By VICKI URBANIK and KEVIN NEVERS
After a decade of declaring his innocence, Perry Steven Miller admitted on
Tuesday that he is guilty of the 1990 murder of Chesterton High School
graduate Christel Helmchen.
The confession, reached in a plea agreement with the Porter County
Prosecutor, will spare Miller the death penalty but will put to rest
speculation that he will be retried and possibly walk free.
Miller, now 53, will instead serve a 138-year sentence for murder,
conspiracy to commit murder, robbery and criminal confinement. He will not
be considered for release from prison until he is 112 years old.
For Robert and Judy Helmchen of Jackson Township, the plea agreement finally
gives them some closure to the murder, rape and torture of their
then-17-year-old daughter, who had been working alone at night at a White
Hen Pantry just weeks before she was to begin college when she was abducted
by Miller and two teens.
But the fact that Miller won’t be executed for his crimes also symbolizes to
them the unfairness of the justice system.
“We feel the U.S. justice system is very unfair,” said Robert Helmchen.
“It’s not just, because he took Christel’s life brutally and joyfully ...
and preplanned it in great detail. And he gets away with it.”
The plea agreement was reached following the surprise decision in late June
by a three-judge panel of the 7th Circuit Court of Appeals in Chicago that
overturned Miller’s murder conviction and death penalty sentence. The panel
determined that Miller’s public defender at his county trial 10 years ago
was ineffective and that he should either be retried or walk free within 120
Indiana Attorney General Steve Carter currently has a petition pending for a
rehearing before the full, nine-judge 7th Circuit, hoping to reverse the
three-judge decision. Carter has said that if that effort were to fail, he
was prepared to take the case to the U.S. Supreme Court. That effort,
however, will now be dismissed as a result of the plea agreement and
Miller’s new 138-year sentence.
Porter County Prosecuting Attorney James Douglas told the Chesterton Tribune
today that the possibility of a plea agreement was first generally broached
by Miller’s attorneys, and while the 138-year sentence is a disappointing
substitution for the death penalty, it will nevertheless “guarantee” that
Miller dies in prison.
Miller, he noted, will be removed from death row and placed into general
Douglas did say that though “the chances are very good we would have won”
the re-trial and that Miller would “probably” have been sentenced once again
to death, “anytime you retry a case after a long period of time, there are
problems.” These include not only the general ones of fading memories on the
part of witnesses and perhaps even jurors’ changing attitudes to the death
penalty itself, but also the specific problem presented in this case by the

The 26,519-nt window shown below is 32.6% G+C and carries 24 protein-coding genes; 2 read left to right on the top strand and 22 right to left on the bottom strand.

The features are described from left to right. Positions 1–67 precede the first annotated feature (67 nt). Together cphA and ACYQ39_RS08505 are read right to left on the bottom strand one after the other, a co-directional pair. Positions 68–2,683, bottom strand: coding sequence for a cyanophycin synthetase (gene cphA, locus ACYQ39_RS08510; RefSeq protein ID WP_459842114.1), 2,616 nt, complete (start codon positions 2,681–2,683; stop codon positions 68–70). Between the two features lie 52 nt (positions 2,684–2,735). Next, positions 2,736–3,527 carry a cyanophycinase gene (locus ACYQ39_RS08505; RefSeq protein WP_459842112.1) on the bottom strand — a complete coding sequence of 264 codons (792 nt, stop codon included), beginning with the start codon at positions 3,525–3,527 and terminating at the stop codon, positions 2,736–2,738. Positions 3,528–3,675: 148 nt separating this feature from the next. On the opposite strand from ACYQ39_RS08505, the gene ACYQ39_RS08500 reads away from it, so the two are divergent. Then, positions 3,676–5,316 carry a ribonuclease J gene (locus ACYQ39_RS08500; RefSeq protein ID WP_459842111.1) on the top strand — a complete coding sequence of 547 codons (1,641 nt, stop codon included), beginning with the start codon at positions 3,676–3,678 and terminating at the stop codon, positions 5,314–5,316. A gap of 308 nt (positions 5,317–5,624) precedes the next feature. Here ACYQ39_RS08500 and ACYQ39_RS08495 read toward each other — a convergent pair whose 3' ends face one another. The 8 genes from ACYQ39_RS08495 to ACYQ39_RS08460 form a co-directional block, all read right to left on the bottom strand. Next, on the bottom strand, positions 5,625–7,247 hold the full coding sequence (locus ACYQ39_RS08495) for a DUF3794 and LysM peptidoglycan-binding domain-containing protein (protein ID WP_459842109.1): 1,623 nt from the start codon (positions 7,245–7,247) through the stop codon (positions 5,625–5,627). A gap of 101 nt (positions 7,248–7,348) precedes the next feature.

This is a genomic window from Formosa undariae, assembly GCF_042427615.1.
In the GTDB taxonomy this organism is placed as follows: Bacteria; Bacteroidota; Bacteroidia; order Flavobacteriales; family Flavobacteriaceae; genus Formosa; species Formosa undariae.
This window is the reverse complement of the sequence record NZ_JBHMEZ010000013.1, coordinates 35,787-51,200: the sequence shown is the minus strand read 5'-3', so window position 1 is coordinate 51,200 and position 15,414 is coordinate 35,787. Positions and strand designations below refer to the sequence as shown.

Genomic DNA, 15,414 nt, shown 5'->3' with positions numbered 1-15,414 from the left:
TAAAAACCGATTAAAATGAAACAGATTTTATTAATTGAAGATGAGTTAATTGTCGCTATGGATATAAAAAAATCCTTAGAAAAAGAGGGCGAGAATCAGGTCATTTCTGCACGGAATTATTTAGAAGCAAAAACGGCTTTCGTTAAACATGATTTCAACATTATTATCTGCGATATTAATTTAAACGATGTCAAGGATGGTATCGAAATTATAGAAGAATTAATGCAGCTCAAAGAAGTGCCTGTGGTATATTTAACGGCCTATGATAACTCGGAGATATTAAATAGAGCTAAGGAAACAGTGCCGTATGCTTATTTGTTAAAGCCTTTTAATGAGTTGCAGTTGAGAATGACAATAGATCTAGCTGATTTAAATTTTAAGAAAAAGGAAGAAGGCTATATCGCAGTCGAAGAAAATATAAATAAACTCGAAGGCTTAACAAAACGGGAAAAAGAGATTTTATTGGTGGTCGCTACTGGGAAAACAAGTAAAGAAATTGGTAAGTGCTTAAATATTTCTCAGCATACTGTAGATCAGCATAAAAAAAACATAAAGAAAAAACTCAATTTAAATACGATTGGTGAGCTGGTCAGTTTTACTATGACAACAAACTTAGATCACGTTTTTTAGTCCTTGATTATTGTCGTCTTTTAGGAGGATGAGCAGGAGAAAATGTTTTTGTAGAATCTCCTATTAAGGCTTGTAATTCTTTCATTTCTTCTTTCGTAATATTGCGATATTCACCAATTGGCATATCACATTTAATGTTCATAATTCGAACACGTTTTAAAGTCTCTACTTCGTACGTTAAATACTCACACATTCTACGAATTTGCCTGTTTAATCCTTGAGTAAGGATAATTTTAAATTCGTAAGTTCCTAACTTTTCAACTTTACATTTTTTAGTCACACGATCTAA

need to secure the testimony of Miller’s accomplices in the murder. Ten
years ago, he said, the state had some degree of leverage over those
accomplices, leverage since lost by the disposition of their own cases. In
any case, Douglas remarked, even a second conviction, followed by a second
death sentence, would have led to the same round of appeals and the same
cycle of delays.
“From the very beginning he was the principal player,” Douglas said of
Miller. “But for him this would not have happened. And I always felt Miller
to be the most culpable.”
Robert Helmchen said the 7th Circuit panel didn’t look at the truth and was
ready to allow a murderer to walk free.
“They just looked at the nitty gritty details of what went wrong with the
trial,” he said, adding, “this is totally unbelievable.”
The 7th Circuit’s decision has led Helmchen to believe that the justice
system is biased toward the criminal. “The victim doesn’t have half as many
rights as the criminal,” he said.
On the other hand, Robert Helmchen said he and his family are relieved that
the longstanding case is over.
“Now hopefully we can close the book and to try heal the wounds that the 7th
Circuit tore right open again,” he said.
“We will never forget Christel,” he added. “The whole family was killed as a
family when she was taken away.”
Helmchen added that it has been of great comfort to the family to read
comments in newspaper stories by people who agree that an injustice has been
done and that Miller should never have been given the opportunity to walk
The plea agreement was presented Tuesday to Porter County Superior Court
Judge Roger Bradford, who presided over Miller’s original trial in 1991 and
sentenced him to die.
Bradford, using the pre-sentence report filed in 1991, accepted Miller’s
confession and sentenced him to 60 years for murder, 50 years for conspiracy
to commit murder, 20 years for criminal confinement, and eight years for
Miller will have to serve at least one-half of that sentence before he will
be eligible for release.
Douglas said in his statement that he conferred with the Helmchens prior to
entering the plea agreement and that they requested that the court accept
Miller, then 43, along with his stepson, William Harmon, then 19, and friend
Rodney Wood, then 16, was found guilty of abducting Helmchen from her
late-night job at the former White Hen Pantry in Valparaiso in November of
1990, taking her to a construction site in Jackson Township, and raping and
torturing her before Harmon killed her by shooting her at close range.
Miller, a LaPorte resident, was considered the mastermind behind the crime;
Harmon and Wood have also been convicted.
At the time, Miller was free on probation from a life sentence for
kidnapping. He had also been convicted of rape and sodomy.
Miller has maintained his innocence and has unsuccessfully appealed his
conviction to former Circuit Court Judge Raymond Kickbush, the Indiana Court
of Appeals, the Indiana Supreme Court and U.S. District Judge Allen Sharpe.
It wasn’t until his case was presented to the 7th Circuit that an appeal
found in his favor.